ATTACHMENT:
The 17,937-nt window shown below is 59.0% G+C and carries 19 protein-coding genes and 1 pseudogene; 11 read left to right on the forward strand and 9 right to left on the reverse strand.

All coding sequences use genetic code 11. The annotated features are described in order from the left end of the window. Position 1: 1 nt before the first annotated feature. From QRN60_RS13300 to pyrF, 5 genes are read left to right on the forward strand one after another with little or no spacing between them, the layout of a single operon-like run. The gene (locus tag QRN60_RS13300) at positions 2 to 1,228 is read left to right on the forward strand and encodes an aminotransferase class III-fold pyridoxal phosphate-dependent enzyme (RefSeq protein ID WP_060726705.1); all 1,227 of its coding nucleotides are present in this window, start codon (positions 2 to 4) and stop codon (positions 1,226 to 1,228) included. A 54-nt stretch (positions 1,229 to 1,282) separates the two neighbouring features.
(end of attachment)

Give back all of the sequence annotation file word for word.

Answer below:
The 17,937-nt window shown below is 59.0% G+C and carries 19 protein-coding genes and 1 pseudogene; 11 read left to right on the forward strand and 9 right to left on the reverse strand.

All coding sequences use genetic code 11. The annotated features are described in order from the left end of the window. Position 1: 1 nt before the first annotated feature. From QRN60_RS13300 to pyrF, 5 genes are read left to right on the forward strand one after another with little or no spacing between them, the layout of a single operon-like run. The gene (locus tag QRN60_RS13300) at positions 2 to 1,228 is read left to right on the forward strand and encodes an aminotransferase class III-fold pyridoxal phosphate-dependent enzyme (RefSeq protein ID WP_060726705.1); all 1,227 of its coding nucleotides are present in this window, start codon (positions 2 to 4) and stop codon (positions 1,226 to 1,228) included. A 54-nt stretch (positions 1,229 to 1,282) separates the two neighbouring features.